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Bankruptcy May Be Your Option

Can I discharge my student loans through bankruptcy?

Yes, but it is extremely difficult to do so. Declaring bankruptcy does not automatically discharge your student loans. In fact, federal law prohibits student loans from being discharged through either Chapter 7 or Chapter 13 bankruptcy except in very rare circumstances. Student loans may be discharged only when the loans pose an “undue hardship” on the borrower.

Proving an undue hardship is not easy to do, in part because the law does not specify what an undue hardship is. In Oklahoma, courts use the Brunner test to determine whether the circumstances qualify as an undue hardship. Under the Brunner test, you must prove three things in order for your student loans to be discharged. You must be able to show that:

1)    You, based on your current income and expenses, would not be able to meet a minimal standard of living if you are forced to repay the student loan;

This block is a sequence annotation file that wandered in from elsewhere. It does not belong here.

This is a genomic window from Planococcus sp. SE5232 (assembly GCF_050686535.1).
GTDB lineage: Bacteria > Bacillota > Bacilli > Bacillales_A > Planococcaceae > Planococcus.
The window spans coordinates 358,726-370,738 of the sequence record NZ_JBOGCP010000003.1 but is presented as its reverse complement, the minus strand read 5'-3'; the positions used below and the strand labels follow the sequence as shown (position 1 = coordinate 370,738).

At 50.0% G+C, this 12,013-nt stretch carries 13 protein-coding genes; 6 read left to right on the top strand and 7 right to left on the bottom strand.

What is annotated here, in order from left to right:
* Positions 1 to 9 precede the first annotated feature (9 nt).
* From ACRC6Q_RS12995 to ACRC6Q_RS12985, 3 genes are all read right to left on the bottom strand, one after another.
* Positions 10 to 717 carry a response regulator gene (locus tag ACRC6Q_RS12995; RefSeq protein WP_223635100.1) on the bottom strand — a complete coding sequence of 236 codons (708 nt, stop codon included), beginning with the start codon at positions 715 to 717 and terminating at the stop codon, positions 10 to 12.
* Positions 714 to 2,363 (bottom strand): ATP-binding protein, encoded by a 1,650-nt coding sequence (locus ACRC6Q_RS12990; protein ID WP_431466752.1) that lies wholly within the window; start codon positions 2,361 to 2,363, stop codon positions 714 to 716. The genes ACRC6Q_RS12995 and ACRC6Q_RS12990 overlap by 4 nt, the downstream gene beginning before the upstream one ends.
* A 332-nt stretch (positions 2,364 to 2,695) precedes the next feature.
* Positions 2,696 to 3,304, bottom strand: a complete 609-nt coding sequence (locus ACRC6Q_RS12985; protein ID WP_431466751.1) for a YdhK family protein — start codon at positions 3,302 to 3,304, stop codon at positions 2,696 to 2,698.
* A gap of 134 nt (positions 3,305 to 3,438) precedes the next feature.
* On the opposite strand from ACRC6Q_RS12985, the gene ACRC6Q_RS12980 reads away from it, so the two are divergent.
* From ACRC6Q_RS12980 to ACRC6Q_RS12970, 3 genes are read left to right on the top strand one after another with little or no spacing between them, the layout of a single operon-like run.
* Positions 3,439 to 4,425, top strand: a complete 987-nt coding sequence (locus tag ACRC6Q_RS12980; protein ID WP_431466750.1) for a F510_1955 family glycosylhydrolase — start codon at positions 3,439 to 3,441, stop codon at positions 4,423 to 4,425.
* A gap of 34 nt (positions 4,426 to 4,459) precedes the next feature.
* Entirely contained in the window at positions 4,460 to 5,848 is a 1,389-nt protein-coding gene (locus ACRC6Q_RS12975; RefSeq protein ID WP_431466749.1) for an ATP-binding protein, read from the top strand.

2)    The hardship is likely to continue for a significant portion of your loan repayment period; and

3)    You already made good faith efforts to pay your loans back.  

If you fail to meet any one of these three prongs under the Brunner test, your loans will not be discharged. Whether you can meet this high standard depends on the facts of your particular case. However, you should know that many people are unable to meet this standard.

If you are struggling with debt, consider speaking with an experienced bankruptcy attorney. Although discharging student loans may not be a viable option for you, there may be other things you can do to help relieve the burden. 

Source: Studentaid.ed.gov, “Forgiveness, Cancellation, and Discharge,” Accessed June 7, 2015 

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